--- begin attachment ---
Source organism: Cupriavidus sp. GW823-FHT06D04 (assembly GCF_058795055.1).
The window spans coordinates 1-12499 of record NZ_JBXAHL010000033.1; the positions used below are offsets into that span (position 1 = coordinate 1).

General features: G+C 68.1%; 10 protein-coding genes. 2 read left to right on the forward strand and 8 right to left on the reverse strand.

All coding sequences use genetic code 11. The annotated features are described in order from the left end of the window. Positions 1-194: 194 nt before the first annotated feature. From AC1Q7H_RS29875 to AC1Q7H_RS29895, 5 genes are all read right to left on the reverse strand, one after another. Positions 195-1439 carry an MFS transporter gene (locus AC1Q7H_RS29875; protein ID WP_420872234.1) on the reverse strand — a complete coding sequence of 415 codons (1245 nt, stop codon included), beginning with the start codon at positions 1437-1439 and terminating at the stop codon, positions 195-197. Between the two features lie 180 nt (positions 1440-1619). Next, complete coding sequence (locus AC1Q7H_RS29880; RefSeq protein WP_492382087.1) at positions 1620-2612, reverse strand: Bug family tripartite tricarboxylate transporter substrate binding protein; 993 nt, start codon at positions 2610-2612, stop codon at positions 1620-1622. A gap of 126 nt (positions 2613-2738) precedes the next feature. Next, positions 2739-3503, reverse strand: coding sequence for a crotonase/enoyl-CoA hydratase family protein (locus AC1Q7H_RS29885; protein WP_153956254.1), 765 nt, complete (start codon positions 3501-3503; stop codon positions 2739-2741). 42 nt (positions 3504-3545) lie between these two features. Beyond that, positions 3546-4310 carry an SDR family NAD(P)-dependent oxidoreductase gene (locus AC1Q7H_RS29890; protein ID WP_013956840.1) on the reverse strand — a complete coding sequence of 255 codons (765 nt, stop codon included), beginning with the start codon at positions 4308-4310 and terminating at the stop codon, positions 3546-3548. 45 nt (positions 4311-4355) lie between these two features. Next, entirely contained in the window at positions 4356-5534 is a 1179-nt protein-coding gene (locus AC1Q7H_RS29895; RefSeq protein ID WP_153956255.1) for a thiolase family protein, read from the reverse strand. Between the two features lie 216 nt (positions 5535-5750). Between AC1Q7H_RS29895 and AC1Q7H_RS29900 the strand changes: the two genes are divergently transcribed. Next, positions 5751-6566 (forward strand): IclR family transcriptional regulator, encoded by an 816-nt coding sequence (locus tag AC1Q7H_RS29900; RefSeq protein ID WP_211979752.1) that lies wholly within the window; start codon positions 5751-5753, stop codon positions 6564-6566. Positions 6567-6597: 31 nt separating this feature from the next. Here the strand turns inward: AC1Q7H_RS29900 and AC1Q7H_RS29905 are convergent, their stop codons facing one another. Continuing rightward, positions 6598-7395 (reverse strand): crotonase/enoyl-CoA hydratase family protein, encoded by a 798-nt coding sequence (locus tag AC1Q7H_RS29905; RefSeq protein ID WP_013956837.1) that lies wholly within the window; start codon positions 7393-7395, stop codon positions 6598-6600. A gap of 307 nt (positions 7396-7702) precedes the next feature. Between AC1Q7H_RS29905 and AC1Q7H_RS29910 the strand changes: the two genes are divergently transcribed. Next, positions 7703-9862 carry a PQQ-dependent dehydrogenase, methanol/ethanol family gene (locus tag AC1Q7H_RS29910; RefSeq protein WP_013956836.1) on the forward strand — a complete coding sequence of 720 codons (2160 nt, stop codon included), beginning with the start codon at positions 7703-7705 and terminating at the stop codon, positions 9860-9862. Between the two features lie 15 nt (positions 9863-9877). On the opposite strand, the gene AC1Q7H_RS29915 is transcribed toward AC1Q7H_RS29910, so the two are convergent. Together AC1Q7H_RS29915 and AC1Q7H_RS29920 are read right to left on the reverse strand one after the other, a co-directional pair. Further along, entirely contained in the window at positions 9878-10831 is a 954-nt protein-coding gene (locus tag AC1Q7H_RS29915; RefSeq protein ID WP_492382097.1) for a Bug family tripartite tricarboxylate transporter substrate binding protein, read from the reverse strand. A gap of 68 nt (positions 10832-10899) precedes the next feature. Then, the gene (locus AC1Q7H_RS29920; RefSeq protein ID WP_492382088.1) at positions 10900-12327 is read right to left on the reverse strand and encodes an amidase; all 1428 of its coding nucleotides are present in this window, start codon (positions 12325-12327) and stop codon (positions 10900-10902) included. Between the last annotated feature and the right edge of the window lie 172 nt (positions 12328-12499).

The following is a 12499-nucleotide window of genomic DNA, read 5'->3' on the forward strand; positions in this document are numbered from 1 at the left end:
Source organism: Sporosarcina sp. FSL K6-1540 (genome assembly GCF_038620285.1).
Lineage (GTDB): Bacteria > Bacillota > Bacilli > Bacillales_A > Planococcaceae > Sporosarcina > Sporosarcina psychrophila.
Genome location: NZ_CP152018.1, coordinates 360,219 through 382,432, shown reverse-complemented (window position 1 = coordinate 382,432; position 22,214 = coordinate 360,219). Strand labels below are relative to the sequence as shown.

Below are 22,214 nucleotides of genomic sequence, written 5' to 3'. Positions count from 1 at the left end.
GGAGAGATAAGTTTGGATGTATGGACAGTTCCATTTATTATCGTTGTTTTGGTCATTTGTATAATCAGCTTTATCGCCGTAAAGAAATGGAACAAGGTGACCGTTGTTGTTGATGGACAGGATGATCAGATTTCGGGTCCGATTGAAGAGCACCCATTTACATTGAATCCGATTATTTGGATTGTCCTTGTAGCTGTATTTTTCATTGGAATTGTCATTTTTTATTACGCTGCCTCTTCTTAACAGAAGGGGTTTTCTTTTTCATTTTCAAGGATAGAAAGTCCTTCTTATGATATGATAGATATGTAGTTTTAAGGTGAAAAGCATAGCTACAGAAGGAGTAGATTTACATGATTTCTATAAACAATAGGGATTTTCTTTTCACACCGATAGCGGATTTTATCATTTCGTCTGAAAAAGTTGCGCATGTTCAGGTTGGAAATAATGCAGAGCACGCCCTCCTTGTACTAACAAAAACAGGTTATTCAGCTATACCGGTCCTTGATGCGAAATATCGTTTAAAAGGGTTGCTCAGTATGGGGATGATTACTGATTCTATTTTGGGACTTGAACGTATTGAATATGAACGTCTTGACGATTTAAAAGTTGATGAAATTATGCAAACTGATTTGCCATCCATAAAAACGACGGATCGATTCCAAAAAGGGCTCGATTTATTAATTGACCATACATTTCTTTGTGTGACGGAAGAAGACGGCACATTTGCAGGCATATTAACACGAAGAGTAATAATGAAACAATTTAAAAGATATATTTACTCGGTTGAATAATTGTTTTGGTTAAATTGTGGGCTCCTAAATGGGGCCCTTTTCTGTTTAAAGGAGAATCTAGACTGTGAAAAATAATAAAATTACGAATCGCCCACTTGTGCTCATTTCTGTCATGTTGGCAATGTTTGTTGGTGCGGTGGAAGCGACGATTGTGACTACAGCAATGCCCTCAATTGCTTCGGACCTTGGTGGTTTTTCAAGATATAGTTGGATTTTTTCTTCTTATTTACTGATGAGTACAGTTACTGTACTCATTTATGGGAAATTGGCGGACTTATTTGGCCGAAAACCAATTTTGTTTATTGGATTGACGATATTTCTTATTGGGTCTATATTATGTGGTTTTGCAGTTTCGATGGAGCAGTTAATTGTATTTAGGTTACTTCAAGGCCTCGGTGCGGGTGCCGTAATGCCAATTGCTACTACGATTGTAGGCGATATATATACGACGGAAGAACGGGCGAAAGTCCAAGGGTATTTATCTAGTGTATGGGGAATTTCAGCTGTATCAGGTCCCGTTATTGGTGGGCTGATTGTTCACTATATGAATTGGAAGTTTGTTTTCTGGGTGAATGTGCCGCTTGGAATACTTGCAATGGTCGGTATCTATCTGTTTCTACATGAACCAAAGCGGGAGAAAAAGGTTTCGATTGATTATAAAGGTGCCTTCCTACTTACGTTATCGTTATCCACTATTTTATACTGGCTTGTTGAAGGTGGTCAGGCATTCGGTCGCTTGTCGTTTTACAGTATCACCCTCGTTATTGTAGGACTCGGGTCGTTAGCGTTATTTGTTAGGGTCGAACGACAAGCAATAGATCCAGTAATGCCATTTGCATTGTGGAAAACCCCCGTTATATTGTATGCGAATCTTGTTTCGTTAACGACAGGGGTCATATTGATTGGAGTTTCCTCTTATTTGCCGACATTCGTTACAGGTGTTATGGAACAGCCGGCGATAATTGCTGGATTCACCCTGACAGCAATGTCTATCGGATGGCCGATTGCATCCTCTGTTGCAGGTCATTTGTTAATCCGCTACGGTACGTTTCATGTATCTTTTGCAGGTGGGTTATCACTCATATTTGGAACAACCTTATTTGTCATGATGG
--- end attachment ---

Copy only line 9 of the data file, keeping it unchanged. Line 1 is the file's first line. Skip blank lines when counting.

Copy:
Below are 22,214 nucleotides of genomic sequence, written 5' to 3'. Positions count from 1 at the left end.